Also In Global Health: Child Sexual Abuse In Zimbabwe; Dengue Outbreak In Cape Verde; Program Reduces Waste In Kenya Slums

Mail & Guardian Examines Sexual Abuse Of Children In Zimbabwe

The Mail & Guardian examines how the “economic collapse” in Zimbabwe has contributed to rising numbers of children falling victims to sexual abuse. “A single clinic in the capital, Harare, says it has treated nearly 30,000 girls and boys who were abused in the past four years – an average of 20 per day.” The article examines other contributing factors to the sexual abuse of children in Zimbabwe and a recent program that aims to make schools safe places for Zimbabwe’s children (11/10).

Medical Team Arrives In Cape Verde To Help With Dengue Outbreak

Cape Verdean authorities on Monday announced an international medical team had arrived on Western island state “to fight a dengue fever epidemic that has killed six and is suspected to have hit 12,000 in a country of just over 400,000 inhabitants,” Reuters reports (11/9). Cape Verdean authorities also reported the number of new cases of dengue had slowed to fewer “than 600 new cases daily reported in the last two days,” following a “massive three day campaign to eradicate the breeding grounds for the type of mosquitoes that transmit the disease, for which there is no vaccine,” Agence France-Presse reports. “Last week the number of new cases was on average over 900 daily, the national epidemic surveillance service said Monday” (11/9).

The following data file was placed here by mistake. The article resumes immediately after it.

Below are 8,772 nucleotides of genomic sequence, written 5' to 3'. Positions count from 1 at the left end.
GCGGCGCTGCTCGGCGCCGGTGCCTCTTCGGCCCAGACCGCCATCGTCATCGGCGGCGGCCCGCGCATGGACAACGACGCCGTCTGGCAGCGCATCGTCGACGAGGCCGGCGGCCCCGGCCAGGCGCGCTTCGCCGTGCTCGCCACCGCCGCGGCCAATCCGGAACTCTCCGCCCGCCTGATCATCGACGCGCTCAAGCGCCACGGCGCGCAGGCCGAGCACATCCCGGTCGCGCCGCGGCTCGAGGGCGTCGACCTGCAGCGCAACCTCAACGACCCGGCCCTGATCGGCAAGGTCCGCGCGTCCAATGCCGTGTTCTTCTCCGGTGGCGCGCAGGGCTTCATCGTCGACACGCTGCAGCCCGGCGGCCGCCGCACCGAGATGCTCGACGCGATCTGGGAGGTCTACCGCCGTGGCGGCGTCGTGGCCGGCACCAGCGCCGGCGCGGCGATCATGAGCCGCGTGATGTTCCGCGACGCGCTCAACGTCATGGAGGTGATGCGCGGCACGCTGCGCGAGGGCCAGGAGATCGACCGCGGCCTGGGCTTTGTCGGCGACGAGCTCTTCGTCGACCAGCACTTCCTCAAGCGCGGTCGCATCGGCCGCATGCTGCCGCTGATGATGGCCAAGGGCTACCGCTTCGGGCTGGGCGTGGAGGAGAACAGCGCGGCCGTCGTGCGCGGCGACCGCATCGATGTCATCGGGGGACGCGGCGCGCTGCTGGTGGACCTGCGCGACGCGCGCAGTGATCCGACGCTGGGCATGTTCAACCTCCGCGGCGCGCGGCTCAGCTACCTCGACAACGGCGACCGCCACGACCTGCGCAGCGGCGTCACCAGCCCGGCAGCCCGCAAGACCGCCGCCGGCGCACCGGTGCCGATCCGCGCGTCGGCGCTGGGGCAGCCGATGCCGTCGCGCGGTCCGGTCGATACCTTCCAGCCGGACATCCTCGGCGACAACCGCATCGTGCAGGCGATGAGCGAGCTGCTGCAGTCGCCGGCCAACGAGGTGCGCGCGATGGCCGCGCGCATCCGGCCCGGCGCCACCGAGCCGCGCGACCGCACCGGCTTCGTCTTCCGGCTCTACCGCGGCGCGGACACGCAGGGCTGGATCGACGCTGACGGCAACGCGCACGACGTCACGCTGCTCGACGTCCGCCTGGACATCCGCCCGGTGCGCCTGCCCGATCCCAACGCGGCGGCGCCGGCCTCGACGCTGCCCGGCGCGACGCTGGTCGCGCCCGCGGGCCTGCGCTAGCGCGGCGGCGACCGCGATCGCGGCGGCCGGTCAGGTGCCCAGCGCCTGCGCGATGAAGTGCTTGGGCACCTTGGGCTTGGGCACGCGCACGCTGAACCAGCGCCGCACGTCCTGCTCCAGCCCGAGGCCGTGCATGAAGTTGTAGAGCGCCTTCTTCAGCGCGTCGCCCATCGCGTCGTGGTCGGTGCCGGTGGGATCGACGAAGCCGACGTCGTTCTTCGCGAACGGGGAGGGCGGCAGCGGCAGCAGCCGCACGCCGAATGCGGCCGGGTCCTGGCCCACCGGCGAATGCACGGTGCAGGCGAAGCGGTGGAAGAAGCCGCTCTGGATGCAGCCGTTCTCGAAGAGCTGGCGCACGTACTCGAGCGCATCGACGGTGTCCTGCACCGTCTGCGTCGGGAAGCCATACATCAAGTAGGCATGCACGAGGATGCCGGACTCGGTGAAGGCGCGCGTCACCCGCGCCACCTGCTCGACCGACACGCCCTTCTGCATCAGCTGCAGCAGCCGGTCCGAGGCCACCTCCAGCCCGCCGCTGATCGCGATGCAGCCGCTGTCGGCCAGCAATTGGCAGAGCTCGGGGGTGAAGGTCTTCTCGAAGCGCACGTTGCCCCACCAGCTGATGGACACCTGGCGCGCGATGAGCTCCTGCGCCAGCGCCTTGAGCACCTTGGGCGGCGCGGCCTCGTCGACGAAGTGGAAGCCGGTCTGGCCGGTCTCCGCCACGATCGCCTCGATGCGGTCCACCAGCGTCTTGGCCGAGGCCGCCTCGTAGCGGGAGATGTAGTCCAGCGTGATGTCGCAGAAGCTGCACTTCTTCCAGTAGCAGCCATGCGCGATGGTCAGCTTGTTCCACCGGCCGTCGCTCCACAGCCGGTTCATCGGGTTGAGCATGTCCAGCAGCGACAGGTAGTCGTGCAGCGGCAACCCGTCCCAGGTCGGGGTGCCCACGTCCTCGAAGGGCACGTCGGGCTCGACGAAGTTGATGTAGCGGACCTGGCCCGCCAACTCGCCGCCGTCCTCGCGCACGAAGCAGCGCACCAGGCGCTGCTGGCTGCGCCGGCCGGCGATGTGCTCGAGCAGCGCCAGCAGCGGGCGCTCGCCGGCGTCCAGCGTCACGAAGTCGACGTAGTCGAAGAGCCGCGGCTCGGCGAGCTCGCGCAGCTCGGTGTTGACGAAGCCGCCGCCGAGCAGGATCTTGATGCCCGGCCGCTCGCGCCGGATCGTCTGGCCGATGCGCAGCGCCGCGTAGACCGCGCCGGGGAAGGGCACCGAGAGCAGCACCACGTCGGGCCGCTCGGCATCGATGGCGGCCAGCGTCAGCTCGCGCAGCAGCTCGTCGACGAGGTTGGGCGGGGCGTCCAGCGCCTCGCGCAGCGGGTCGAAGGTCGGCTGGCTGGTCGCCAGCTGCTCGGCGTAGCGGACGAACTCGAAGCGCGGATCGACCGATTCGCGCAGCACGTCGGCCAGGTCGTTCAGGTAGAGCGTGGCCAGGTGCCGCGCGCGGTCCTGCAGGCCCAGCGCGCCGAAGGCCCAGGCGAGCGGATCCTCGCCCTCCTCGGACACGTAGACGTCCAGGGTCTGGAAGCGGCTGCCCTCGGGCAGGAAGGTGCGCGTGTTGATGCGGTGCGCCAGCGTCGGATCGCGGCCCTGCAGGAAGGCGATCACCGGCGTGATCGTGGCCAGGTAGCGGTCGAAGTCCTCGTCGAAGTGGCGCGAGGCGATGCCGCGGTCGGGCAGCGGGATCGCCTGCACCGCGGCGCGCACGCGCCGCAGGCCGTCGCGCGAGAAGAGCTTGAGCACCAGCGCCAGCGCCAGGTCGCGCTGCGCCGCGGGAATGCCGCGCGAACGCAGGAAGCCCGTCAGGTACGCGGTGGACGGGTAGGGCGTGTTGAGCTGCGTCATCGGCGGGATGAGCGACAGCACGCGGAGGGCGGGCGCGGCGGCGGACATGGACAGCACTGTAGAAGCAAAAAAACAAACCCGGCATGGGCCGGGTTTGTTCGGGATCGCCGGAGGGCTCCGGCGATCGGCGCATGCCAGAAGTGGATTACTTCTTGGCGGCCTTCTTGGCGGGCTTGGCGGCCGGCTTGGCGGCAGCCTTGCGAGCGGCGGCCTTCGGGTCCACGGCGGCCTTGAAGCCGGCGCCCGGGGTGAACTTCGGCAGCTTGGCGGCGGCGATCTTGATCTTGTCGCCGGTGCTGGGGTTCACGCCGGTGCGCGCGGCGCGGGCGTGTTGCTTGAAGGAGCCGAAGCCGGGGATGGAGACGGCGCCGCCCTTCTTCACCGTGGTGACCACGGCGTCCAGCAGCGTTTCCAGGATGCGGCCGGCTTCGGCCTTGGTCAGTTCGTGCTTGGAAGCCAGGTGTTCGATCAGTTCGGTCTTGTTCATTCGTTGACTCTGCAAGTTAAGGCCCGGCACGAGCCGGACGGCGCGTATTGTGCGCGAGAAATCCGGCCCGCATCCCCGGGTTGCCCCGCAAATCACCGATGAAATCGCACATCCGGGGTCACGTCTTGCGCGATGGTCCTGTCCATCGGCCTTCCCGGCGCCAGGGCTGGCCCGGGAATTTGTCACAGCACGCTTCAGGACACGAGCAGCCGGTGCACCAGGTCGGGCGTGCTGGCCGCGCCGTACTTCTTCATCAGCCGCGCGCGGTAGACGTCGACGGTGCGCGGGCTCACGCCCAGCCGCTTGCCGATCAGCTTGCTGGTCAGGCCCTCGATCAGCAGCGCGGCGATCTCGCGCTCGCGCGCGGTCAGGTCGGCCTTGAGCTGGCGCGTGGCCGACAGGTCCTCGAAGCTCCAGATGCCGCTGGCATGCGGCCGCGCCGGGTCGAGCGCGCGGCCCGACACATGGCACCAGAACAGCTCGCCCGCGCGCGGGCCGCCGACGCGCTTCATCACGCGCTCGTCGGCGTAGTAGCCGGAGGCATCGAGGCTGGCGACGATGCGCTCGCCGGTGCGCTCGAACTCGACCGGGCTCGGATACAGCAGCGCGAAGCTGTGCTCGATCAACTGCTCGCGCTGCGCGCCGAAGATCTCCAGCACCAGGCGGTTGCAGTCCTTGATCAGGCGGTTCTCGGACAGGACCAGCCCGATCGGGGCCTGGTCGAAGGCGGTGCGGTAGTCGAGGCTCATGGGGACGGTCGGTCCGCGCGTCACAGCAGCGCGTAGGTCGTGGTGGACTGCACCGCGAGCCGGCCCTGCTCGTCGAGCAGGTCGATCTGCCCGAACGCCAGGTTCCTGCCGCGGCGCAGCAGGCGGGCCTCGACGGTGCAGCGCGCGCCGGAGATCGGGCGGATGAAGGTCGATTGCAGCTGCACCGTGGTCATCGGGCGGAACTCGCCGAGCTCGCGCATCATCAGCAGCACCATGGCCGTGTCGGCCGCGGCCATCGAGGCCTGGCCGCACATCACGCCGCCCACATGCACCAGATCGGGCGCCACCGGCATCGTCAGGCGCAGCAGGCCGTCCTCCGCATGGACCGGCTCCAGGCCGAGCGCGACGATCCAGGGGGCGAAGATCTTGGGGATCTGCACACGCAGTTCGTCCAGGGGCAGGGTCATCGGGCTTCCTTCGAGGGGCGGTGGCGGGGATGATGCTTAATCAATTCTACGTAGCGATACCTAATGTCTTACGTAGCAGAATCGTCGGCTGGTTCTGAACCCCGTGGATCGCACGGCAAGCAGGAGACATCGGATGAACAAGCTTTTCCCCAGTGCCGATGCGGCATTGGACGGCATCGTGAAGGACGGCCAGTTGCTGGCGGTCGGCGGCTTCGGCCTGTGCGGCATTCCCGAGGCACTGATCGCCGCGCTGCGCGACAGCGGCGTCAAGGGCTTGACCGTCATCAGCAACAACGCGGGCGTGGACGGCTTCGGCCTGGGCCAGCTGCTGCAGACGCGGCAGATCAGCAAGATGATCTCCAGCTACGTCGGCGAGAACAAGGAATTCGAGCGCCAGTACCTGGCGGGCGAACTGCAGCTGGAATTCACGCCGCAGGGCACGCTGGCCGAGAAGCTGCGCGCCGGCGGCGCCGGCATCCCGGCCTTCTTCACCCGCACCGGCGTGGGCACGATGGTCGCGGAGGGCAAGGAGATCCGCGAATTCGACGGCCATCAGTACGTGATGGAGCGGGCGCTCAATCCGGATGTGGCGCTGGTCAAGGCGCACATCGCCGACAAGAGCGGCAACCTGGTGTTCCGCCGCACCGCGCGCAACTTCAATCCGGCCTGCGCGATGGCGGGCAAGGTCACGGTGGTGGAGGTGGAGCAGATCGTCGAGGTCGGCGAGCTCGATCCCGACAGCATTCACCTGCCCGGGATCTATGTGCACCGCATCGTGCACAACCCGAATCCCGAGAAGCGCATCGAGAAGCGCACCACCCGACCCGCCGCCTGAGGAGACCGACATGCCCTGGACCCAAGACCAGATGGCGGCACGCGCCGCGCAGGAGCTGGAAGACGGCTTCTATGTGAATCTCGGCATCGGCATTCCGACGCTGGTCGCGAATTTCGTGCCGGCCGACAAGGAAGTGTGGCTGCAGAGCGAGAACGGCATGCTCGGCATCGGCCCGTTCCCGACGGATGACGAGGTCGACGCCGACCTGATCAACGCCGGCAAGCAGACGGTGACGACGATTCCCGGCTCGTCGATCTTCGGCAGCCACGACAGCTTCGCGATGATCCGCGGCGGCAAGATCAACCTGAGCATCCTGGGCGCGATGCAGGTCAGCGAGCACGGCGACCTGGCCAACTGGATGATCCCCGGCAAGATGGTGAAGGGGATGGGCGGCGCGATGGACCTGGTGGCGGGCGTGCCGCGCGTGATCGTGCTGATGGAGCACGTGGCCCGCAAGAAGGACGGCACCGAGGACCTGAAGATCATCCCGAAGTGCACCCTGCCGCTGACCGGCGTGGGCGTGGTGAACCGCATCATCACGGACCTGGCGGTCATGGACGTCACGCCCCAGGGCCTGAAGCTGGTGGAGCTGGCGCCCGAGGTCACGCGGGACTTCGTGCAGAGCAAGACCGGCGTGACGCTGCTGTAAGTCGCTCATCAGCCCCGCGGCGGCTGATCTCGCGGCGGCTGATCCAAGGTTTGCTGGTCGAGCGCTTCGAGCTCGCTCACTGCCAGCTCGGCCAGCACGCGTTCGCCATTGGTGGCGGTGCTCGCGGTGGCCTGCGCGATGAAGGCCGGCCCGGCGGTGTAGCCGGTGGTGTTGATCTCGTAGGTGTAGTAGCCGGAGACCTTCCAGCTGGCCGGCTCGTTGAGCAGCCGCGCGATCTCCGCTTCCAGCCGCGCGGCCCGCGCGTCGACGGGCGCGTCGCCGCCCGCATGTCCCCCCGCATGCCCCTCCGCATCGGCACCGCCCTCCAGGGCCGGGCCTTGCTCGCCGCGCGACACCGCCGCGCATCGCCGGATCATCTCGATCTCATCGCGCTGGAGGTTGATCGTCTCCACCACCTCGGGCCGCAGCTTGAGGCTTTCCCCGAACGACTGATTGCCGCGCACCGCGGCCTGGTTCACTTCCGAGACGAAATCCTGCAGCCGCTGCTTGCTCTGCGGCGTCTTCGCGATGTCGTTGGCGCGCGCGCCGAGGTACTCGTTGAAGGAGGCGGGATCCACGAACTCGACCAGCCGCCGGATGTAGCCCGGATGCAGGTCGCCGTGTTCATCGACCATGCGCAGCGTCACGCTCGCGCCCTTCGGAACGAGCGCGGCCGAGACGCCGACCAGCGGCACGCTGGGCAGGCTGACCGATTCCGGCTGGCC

VOA News Examines Program In Kenya That Is Converting Human Waste Into Bio-Gas

VOA News examines a program in the Kenyan slum of Kibera that is converting human waste from a community toilet into bio-gas that can be used for cooking. The article includes comments by a member of the coalition of five community groups, called TOSHA (Total Sanitation and Hygiene Access), who built the bio-gas center two years ago, who says it has helped to reduce waste dumping and diseases. “Project supporters say the TOSHA Bio-Gas Centre is a model for communities everywhere, especially those dealing with power shortages,” the news service writes (Majtenyi, 11/7).

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